Death rates from heart disease and cancer decline

Sunday, March 20, 2005

March 21, 2005

ATLANTA -  Deaths from heart disease and cancer declined by 3.6% and 2.2% respectively from 2002 to 2003, according to the latest U.S. mortality statistics released earlier this month by the Centers for Disease Control and Prevention (CDC).
Heart disease and cancer, the two leading causes of death, account for more than half of all death in the United each year.
Mortality increased for the following leading causes of death: Alzheimer’s disease (5.9%), kidney disease (2.1%), hypertension (5.7%), and Parkinson’s disease (3.4%).
Deaths from respiratory illnesses declined by 0.7%. Declines were also documented for stroke (4.6 percent), suicide (3.7 percent), flu/pneumonia (3.1 percent), chronic liver disease and cirrhosis (2.1 percent), and accidents/unintentional injuries (2.2. percent).
The gap between male and female life expectancy closed from 5.4 years in 2002 to 5.3 years in 2003, continuing a trend toward narrowing since the peak gap of 7.8 years in 1979. Record-highlife expectancies were found for white males (75.4 years) and black males (69.2 males), as well as for white females (80.5 years) and black females (76.1 years).
Life expectancy for Americans has reached an all-time high. The report, “Deaths: Preliminary Data for 2003,” prepared by CDC’s National Center for Health Statistics (NCHS), shows life expectancy at 77.6 years in 2003, up from 77.3 in 2002.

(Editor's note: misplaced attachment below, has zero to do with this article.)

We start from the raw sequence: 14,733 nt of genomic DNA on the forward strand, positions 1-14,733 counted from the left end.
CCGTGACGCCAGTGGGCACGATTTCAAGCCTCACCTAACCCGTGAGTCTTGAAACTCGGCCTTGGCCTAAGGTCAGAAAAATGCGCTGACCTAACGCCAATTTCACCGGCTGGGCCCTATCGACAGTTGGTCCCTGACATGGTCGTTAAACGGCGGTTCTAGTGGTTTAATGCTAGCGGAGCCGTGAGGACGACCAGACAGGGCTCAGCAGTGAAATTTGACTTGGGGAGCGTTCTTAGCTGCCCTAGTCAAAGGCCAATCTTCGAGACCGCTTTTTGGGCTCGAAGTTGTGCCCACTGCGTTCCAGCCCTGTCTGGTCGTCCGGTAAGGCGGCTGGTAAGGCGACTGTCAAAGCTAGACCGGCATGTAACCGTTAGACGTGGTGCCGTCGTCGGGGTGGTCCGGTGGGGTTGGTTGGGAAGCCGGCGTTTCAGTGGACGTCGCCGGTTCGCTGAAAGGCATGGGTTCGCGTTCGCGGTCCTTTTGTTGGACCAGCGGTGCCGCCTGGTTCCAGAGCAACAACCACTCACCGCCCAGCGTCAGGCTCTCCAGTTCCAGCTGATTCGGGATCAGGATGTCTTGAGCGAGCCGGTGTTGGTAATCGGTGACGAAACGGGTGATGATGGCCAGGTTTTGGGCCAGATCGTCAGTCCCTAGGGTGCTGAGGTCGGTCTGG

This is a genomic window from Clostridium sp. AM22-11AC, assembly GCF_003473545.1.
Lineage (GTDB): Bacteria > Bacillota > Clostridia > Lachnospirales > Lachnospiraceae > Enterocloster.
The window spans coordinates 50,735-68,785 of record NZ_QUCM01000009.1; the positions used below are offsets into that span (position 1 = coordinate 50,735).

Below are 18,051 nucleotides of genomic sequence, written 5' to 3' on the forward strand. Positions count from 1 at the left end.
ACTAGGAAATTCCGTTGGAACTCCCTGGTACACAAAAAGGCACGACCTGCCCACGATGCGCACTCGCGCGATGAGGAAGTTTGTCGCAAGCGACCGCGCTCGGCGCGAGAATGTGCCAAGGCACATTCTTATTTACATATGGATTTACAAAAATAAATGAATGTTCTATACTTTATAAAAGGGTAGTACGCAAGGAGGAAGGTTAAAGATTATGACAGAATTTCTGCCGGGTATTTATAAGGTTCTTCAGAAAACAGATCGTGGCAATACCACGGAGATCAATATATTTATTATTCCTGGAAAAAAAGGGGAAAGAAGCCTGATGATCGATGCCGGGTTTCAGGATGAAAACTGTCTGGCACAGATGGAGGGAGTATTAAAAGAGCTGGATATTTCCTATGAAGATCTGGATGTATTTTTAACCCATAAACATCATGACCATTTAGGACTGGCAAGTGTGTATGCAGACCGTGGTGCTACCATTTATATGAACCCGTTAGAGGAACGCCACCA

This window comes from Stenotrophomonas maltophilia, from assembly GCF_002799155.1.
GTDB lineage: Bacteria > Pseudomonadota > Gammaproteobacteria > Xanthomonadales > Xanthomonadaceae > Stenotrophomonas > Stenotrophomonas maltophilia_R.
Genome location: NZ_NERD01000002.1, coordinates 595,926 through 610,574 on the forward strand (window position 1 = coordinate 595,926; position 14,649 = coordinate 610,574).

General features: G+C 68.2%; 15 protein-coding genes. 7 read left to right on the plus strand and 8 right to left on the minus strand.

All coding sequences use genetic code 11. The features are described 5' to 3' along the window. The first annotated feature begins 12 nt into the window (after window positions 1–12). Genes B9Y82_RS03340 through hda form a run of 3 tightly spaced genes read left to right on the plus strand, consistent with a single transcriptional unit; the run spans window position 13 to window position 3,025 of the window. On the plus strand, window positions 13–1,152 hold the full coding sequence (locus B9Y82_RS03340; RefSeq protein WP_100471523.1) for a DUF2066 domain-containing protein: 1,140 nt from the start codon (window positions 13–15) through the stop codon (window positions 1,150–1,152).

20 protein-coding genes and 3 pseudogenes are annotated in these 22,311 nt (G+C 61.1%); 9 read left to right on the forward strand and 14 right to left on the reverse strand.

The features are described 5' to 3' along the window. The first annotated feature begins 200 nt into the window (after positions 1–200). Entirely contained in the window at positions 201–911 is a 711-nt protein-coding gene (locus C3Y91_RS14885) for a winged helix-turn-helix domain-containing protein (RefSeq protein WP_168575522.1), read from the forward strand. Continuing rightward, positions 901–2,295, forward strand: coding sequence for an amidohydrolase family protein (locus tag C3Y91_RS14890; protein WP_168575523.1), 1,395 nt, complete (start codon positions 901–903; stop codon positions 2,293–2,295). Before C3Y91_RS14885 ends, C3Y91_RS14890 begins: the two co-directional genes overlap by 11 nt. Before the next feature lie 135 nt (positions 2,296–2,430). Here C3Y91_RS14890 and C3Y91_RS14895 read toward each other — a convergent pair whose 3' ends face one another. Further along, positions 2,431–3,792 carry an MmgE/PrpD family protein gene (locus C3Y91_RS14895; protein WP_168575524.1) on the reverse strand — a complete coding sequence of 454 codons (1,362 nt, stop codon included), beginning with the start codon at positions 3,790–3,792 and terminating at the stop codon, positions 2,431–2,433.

The preliminary age-adjusted death rate in the U.S. reached an all-time low in 2003 of 831.2 deaths per 100,000 population.
After the first infant mortality rate increase in 44 years in 2002, the rate for 2003 did not change significantly (6.9 deaths per 1,000 live births in 2003 compared to a rate of 7.0 per 1,000 in 2002.)
Firearm mortality dropped nearly 3 percent between 2002 and 2003.
The preliminary age-adjusted death rate for HIV declined 4.1 percent between 2002 and 2003, continuing a downward trend observed since 1994.
Age-adjusted death rates from alcohol dropped 4.3 percent and the rate for drug-related deaths fell 3.3 percent in 2003.
The report is based on data recorded from approximately 93 percent of state death certificates issued in 2003. “Deaths: Preliminary Data for 2003” is available at the CDC/NCHS Web site.